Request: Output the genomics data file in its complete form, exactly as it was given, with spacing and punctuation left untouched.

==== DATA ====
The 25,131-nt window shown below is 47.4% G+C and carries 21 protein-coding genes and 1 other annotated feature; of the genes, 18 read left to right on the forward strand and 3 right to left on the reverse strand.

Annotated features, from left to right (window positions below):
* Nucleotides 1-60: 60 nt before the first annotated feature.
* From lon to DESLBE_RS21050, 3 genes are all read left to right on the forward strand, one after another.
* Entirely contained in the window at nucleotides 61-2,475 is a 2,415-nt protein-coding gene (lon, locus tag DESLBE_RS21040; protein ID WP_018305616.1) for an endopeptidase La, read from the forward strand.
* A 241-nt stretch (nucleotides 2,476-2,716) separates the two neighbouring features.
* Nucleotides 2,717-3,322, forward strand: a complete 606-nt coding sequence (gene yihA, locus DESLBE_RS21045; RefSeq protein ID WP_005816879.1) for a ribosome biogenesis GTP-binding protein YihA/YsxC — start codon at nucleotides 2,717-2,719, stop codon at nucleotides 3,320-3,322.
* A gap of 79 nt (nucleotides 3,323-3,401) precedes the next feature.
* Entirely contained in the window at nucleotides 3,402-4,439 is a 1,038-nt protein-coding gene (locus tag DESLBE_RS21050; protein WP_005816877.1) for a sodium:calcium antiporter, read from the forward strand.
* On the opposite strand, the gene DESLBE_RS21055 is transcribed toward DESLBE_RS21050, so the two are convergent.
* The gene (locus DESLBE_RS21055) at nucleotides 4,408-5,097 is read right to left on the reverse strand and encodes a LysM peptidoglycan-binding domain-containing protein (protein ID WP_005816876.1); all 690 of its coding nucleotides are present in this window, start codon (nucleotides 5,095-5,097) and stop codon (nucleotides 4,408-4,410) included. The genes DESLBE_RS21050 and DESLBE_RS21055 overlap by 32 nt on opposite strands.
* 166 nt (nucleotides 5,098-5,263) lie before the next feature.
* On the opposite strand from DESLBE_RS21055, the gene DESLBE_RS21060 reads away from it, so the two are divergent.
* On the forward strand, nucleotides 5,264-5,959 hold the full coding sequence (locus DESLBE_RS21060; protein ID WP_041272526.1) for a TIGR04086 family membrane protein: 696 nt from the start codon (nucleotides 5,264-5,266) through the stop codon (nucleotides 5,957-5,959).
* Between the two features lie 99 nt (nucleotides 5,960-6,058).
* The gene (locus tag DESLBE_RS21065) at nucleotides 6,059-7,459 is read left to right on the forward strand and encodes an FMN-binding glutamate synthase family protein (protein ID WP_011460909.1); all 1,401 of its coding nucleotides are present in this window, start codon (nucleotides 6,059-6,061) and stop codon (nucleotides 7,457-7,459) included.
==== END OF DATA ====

The 25,131-nt window shown below is 47.4% G+C and carries 21 protein-coding genes and 1 other annotated feature; of the genes, 18 read left to right on the forward strand and 3 right to left on the reverse strand.

Annotated features, from left to right (window positions below):
* Nucleotides 1-60: 60 nt before the first annotated feature.
* From lon to DESLBE_RS21050, 3 genes are all read left to right on the forward strand, one after another.
* Entirely contained in the window at nucleotides 61-2,475 is a 2,415-nt protein-coding gene (lon, locus tag DESLBE_RS21040; protein ID WP_018305616.1) for an endopeptidase La, read from the forward strand.
* A 241-nt stretch (nucleotides 2,476-2,716) separates the two neighbouring features.
* Nucleotides 2,717-3,322, forward strand: a complete 606-nt coding sequence (gene yihA, locus DESLBE_RS21045; RefSeq protein ID WP_005816879.1) for a ribosome biogenesis GTP-binding protein YihA/YsxC — start codon at nucleotides 2,717-2,719, stop codon at nucleotides 3,320-3,322.
* A gap of 79 nt (nucleotides 3,323-3,401) precedes the next feature.
* Entirely contained in the window at nucleotides 3,402-4,439 is a 1,038-nt protein-coding gene (locus tag DESLBE_RS21050; protein WP_005816877.1) for a sodium:calcium antiporter, read from the forward strand.
* On the opposite strand, the gene DESLBE_RS21055 is transcribed toward DESLBE_RS21050, so the two are convergent.
* The gene (locus DESLBE_RS21055) at nucleotides 4,408-5,097 is read right to left on the reverse strand and encodes a LysM peptidoglycan-binding domain-containing protein (protein ID WP_005816876.1); all 690 of its coding nucleotides are present in this window, start codon (nucleotides 5,095-5,097) and stop codon (nucleotides 4,408-4,410) included. The genes DESLBE_RS21050 and DESLBE_RS21055 overlap by 32 nt on opposite strands.
* 166 nt (nucleotides 5,098-5,263) lie before the next feature.
* On the opposite strand from DESLBE_RS21055, the gene DESLBE_RS21060 reads away from it, so the two are divergent.
* On the forward strand, nucleotides 5,264-5,959 hold the full coding sequence (locus DESLBE_RS21060; protein ID WP_041272526.1) for a TIGR04086 family membrane protein: 696 nt from the start codon (nucleotides 5,264-5,266) through the stop codon (nucleotides 5,957-5,959).
* Between the two features lie 99 nt (nucleotides 5,960-6,058).
* The gene (locus tag DESLBE_RS21065) at nucleotides 6,059-7,459 is read left to right on the forward strand and encodes an FMN-binding glutamate synthase family protein (protein ID WP_011460909.1); all 1,401 of its coding nucleotides are present in this window, start codon (nucleotides 6,059-6,061) and stop codon (nucleotides 7,457-7,459) included.